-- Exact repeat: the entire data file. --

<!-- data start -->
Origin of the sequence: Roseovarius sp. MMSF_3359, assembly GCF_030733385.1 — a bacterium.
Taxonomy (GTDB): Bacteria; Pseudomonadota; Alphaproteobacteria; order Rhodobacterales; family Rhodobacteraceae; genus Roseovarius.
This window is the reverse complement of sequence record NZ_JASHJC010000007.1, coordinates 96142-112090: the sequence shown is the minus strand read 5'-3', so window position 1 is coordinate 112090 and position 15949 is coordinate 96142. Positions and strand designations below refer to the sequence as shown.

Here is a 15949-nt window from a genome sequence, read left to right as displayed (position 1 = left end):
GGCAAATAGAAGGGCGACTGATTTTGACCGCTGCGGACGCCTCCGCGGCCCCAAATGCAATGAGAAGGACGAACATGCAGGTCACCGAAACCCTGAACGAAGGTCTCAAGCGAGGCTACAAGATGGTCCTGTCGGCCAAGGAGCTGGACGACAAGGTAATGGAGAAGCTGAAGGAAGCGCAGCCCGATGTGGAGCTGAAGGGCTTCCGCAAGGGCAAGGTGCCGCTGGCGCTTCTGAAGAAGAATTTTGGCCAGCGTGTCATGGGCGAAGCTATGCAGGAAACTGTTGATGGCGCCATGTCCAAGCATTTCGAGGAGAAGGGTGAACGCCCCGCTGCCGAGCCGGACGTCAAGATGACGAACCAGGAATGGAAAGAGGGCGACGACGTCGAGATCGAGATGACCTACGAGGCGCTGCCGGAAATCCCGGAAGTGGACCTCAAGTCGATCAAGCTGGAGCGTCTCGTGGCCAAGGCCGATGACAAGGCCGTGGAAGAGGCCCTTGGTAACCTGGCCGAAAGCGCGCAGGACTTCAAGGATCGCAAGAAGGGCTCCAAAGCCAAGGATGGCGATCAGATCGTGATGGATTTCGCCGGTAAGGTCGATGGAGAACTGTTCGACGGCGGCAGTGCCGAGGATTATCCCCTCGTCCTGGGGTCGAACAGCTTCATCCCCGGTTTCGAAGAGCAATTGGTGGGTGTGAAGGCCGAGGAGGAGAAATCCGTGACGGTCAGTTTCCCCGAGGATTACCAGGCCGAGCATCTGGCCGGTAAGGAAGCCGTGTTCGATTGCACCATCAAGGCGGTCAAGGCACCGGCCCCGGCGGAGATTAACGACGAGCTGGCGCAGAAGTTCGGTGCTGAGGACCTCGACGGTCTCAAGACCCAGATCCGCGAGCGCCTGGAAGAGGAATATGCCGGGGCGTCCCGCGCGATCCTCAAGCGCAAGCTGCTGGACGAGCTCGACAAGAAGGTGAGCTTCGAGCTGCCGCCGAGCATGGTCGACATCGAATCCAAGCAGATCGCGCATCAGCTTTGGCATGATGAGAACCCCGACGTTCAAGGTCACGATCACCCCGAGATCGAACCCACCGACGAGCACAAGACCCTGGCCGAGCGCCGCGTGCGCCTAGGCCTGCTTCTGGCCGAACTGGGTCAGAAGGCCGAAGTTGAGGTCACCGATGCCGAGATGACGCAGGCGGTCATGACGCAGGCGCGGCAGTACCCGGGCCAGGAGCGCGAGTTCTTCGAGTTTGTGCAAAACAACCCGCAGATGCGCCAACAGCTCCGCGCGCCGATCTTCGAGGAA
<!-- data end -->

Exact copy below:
Origin of the sequence: Roseovarius sp. MMSF_3359, assembly GCF_030733385.1 — a bacterium.
Taxonomy (GTDB): Bacteria; Pseudomonadota; Alphaproteobacteria; order Rhodobacterales; family Rhodobacteraceae; genus Roseovarius.
This window is the reverse complement of sequence record NZ_JASHJC010000007.1, coordinates 96142-112090: the sequence shown is the minus strand read 5'-3', so window position 1 is coordinate 112090 and position 15949 is coordinate 96142. Positions and strand designations below refer to the sequence as shown.

Here is a 15949-nt window from a genome sequence, read left to right as displayed (position 1 = left end):
GGCAAATAGAAGGGCGACTGATTTTGACCGCTGCGGACGCCTCCGCGGCCCCAAATGCAATGAGAAGGACGAACATGCAGGTCACCGAAACCCTGAACGAAGGTCTCAAGCGAGGCTACAAGATGGTCCTGTCGGCCAAGGAGCTGGACGACAAGGTAATGGAGAAGCTGAAGGAAGCGCAGCCCGATGTGGAGCTGAAGGGCTTCCGCAAGGGCAAGGTGCCGCTGGCGCTTCTGAAGAAGAATTTTGGCCAGCGTGTCATGGGCGAAGCTATGCAGGAAACTGTTGATGGCGCCATGTCCAAGCATTTCGAGGAGAAGGGTGAACGCCCCGCTGCCGAGCCGGACGTCAAGATGACGAACCAGGAATGGAAAGAGGGCGACGACGTCGAGATCGAGATGACCTACGAGGCGCTGCCGGAAATCCCGGAAGTGGACCTCAAGTCGATCAAGCTGGAGCGTCTCGTGGCCAAGGCCGATGACAAGGCCGTGGAAGAGGCCCTTGGTAACCTGGCCGAAAGCGCGCAGGACTTCAAGGATCGCAAGAAGGGCTCCAAAGCCAAGGATGGCGATCAGATCGTGATGGATTTCGCCGGTAAGGTCGATGGAGAACTGTTCGACGGCGGCAGTGCCGAGGATTATCCCCTCGTCCTGGGGTCGAACAGCTTCATCCCCGGTTTCGAAGAGCAATTGGTGGGTGTGAAGGCCGAGGAGGAGAAATCCGTGACGGTCAGTTTCCCCGAGGATTACCAGGCCGAGCATCTGGCCGGTAAGGAAGCCGTGTTCGATTGCACCATCAAGGCGGTCAAGGCACCGGCCCCGGCGGAGATTAACGACGAGCTGGCGCAGAAGTTCGGTGCTGAGGACCTCGACGGTCTCAAGACCCAGATCCGCGAGCGCCTGGAAGAGGAATATGCCGGGGCGTCCCGCGCGATCCTCAAGCGCAAGCTGCTGGACGAGCTCGACAAGAAGGTGAGCTTCGAGCTGCCGCCGAGCATGGTCGACATCGAATCCAAGCAGATCGCGCATCAGCTTTGGCATGATGAGAACCCCGACGTTCAAGGTCACGATCACCCCGAGATCGAACCCACCGACGAGCACAAGACCCTGGCCGAGCGCCGCGTGCGCCTAGGCCTGCTTCTGGCCGAACTGGGTCAGAAGGCCGAAGTTGAGGTCACCGATGCCGAGATGACGCAGGCGGTCATGACGCAGGCGCGGCAGTACCCGGGCCAGGAGCGCGAGTTCTTCGAGTTTGTGCAAAACAACCCGCAGATGCGCCAACAGCTCCGCGCGCCGATCTTCGAGGAA